StrafeLeft = 45 frames
StrafeRight = 45 frames

I chose to make them all 45 frames in length.
In order to reduce the glitching that remained when blending / moving diagonally, I set the Weight of forward/backward to 0.7, and the Weight of left/right to 0.3

The only thing that’s stopping me from applying my “foot-planting” solution to the player character, is related to how I created the “strafe right” animation - it’s a mirror of “strafe left”, which means that the leading foot is not the same in those animations - I’ll need to cut and paste half of my keyframes in order to rectify that.

Rather than screw around with the playback speed of individual animations, I used Blender to adjust the play lengths of my animations… if anyone is interested in how to do that, feel free to ask me.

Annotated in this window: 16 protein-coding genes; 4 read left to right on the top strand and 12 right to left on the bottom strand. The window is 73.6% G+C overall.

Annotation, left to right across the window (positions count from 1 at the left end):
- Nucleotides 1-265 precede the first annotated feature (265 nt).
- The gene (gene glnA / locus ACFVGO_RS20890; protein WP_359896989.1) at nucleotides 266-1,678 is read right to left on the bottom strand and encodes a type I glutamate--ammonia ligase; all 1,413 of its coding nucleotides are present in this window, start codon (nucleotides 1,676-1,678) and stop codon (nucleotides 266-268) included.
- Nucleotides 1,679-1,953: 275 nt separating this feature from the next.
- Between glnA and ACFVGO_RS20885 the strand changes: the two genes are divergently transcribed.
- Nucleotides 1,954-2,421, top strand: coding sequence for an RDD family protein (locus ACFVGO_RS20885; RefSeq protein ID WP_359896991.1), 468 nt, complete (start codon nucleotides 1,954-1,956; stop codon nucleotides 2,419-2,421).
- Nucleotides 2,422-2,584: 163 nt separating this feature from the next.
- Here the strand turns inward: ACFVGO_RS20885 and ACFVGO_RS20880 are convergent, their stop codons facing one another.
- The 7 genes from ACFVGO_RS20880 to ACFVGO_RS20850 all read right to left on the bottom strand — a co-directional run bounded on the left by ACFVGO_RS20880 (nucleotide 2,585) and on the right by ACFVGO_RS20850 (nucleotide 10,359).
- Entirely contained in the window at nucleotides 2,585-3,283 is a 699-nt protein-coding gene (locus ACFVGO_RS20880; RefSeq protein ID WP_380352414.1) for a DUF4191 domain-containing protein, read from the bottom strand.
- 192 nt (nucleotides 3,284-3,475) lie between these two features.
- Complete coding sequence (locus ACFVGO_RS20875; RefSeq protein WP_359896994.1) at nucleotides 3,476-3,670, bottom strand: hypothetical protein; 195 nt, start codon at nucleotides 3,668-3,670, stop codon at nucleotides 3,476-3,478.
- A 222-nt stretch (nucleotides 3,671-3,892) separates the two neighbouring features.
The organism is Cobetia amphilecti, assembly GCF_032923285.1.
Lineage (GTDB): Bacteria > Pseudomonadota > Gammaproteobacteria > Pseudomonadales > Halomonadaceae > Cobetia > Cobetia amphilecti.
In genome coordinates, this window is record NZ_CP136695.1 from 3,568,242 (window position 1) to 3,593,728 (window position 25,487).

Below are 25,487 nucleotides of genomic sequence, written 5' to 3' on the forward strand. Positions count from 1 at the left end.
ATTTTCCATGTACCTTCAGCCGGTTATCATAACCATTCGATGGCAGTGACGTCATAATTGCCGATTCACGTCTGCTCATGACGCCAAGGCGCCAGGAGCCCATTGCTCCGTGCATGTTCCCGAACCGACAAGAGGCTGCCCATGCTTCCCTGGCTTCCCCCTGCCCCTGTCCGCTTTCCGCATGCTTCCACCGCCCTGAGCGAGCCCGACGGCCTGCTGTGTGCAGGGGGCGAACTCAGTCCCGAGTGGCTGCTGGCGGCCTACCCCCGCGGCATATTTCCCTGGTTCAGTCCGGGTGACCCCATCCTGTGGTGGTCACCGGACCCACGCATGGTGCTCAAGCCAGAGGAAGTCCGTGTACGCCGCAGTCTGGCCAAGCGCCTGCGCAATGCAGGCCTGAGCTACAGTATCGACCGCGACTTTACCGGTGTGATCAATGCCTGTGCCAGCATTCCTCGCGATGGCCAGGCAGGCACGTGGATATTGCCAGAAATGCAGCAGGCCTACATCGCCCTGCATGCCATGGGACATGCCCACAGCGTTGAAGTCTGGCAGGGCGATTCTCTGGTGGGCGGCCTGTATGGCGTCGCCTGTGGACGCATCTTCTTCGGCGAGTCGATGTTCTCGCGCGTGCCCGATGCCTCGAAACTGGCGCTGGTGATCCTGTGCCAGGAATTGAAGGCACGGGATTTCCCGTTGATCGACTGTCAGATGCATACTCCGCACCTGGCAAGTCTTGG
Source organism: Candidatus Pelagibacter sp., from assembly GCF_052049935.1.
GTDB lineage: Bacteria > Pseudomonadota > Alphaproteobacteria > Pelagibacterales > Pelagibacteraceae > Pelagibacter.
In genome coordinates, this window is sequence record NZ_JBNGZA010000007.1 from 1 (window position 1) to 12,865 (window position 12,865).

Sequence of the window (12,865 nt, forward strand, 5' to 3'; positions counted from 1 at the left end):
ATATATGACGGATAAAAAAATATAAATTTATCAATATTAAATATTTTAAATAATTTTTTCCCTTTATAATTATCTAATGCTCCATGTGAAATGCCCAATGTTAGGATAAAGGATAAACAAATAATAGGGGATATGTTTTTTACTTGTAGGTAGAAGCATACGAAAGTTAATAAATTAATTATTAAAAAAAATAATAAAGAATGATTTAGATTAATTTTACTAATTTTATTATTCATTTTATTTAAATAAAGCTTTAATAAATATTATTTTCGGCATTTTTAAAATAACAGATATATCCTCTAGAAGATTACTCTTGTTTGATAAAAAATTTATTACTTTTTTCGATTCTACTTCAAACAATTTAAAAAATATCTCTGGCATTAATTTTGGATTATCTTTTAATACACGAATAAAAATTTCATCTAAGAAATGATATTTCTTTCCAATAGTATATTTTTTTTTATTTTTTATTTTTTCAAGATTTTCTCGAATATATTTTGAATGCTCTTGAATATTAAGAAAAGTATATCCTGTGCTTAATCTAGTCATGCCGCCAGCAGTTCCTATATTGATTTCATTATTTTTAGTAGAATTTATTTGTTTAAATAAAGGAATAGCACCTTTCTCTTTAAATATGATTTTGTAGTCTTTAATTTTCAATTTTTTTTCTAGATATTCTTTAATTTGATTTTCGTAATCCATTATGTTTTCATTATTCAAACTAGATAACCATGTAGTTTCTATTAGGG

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#33

Work has begun on an improved ragdoll implementation.
The idea is to attach our ragdoll armature to our model on instantiation, with all the bodyparts set to Kinematic mode, so that they are driven by animations. If done correctly, we don’t care about the initial pose - bodyparts are instantianted in “bonespace”. I did not rotate these bodyparts! When it comes time to switch (some or all of) the armature to ragdoll mode, the bodyparts are already aligned to the skeletal armature. There are other advantages, too.

If this experiment works out well, I can probably afford to throw away the coarse outer collision hull entirely.

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#34
``````            CreateRagdollPart(adjustNode, "RightUpLeg", ShapeType::SHAPE_CAPSULE, Vector3(0.2f, .45f, 0.0f),Vector3(0.0f, -0.2f, 0.0f), Quaternion::IDENTITY);
CreateRagdollPart(adjustNode, "RightLeg",   ShapeType::SHAPE_CAPSULE, Vector3(0.2f, .45f, 0.0f),Vector3(0.0f, -0.2f, 0.0f), Quaternion::IDENTITY);

CreateRagdollPart(adjustNode, "LeftUpLeg",  ShapeType::SHAPE_CAPSULE, Vector3(0.2f, .45f, 0.0f),Vector3(0.0f, -0.2f, 0.0f), Quaternion::IDENTITY);